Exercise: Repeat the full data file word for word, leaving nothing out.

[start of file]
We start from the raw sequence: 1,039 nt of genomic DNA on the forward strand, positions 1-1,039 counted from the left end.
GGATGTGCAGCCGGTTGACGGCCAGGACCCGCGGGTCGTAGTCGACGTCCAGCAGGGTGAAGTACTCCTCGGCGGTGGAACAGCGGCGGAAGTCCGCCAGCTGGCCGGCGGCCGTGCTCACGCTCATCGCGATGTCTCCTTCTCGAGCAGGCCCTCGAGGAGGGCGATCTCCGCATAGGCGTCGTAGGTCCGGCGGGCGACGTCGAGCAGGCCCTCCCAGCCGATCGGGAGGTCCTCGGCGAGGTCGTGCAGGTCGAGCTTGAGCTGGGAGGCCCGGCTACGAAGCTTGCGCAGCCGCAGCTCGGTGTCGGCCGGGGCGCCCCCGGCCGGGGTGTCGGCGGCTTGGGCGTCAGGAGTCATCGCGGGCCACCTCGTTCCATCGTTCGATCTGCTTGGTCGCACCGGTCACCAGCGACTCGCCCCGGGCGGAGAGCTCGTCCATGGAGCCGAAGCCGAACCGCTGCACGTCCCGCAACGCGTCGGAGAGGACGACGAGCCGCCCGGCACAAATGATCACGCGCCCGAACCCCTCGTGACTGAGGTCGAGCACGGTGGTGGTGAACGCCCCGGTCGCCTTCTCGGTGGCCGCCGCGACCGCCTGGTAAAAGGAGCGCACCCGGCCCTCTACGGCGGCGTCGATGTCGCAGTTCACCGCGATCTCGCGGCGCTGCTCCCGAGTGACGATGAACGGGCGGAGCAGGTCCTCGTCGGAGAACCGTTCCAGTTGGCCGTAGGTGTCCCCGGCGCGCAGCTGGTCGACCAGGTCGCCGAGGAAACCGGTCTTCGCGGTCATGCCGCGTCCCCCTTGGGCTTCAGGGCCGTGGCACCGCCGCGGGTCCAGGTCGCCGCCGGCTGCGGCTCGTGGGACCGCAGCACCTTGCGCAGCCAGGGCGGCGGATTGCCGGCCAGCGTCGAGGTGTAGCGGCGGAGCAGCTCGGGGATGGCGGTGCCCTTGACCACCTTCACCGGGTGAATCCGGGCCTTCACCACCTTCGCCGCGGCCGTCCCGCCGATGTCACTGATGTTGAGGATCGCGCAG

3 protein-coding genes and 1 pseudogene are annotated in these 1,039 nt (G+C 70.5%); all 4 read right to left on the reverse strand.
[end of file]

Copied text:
We start from the raw sequence: 1,039 nt of genomic DNA on the forward strand, positions 1-1,039 counted from the left end.
GGATGTGCAGCCGGTTGACGGCCAGGACCCGCGGGTCGTAGTCGACGTCCAGCAGGGTGAAGTACTCCTCGGCGGTGGAACAGCGGCGGAAGTCCGCCAGCTGGCCGGCGGCCGTGCTCACGCTCATCGCGATGTCTCCTTCTCGAGCAGGCCCTCGAGGAGGGCGATCTCCGCATAGGCGTCGTAGGTCCGGCGGGCGACGTCGAGCAGGCCCTCCCAGCCGATCGGGAGGTCCTCGGCGAGGTCGTGCAGGTCGAGCTTGAGCTGGGAGGCCCGGCTACGAAGCTTGCGCAGCCGCAGCTCGGTGTCGGCCGGGGCGCCCCCGGCCGGGGTGTCGGCGGCTTGGGCGTCAGGAGTCATCGCGGGCCACCTCGTTCCATCGTTCGATCTGCTTGGTCGCACCGGTCACCAGCGACTCGCCCCGGGCGGAGAGCTCGTCCATGGAGCCGAAGCCGAACCGCTGCACGTCCCGCAACGCGTCGGAGAGGACGACGAGCCGCCCGGCACAAATGATCACGCGCCCGAACCCCTCGTGACTGAGGTCGAGCACGGTGGTGGTGAACGCCCCGGTCGCCTTCTCGGTGGCCGCCGCGACCGCCTGGTAAAAGGAGCGCACCCGGCCCTCTACGGCGGCGTCGATGTCGCAGTTCACCGCGATCTCGCGGCGCTGCTCCCGAGTGACGATGAACGGGCGGAGCAGGTCCTCGTCGGAGAACCGTTCCAGTTGGCCGTAGGTGTCCCCGGCGCGCAGCTGGTCGACCAGGTCGCCGAGGAAACCGGTCTTCGCGGTCATGCCGCGTCCCCCTTGGGCTTCAGGGCCGTGGCACCGCCGCGGGTCCAGGTCGCCGCCGGCTGCGGCTCGTGGGACCGCAGCACCTTGCGCAGCCAGGGCGGCGGATTGCCGGCCAGCGTCGAGGTGTAGCGGCGGAGCAGCTCGGGGATGGCGGTGCCCTTGACCACCTTCACCGGGTGAATCCGGGCCTTCACCACCTTCGCCGCGGCCGTCCCGCCGATGTCACTGATGTTGAGGATCGCGCAG

3 protein-coding genes and 1 pseudogene are annotated in these 1,039 nt (G+C 70.5%); all 4 read right to left on the reverse strand.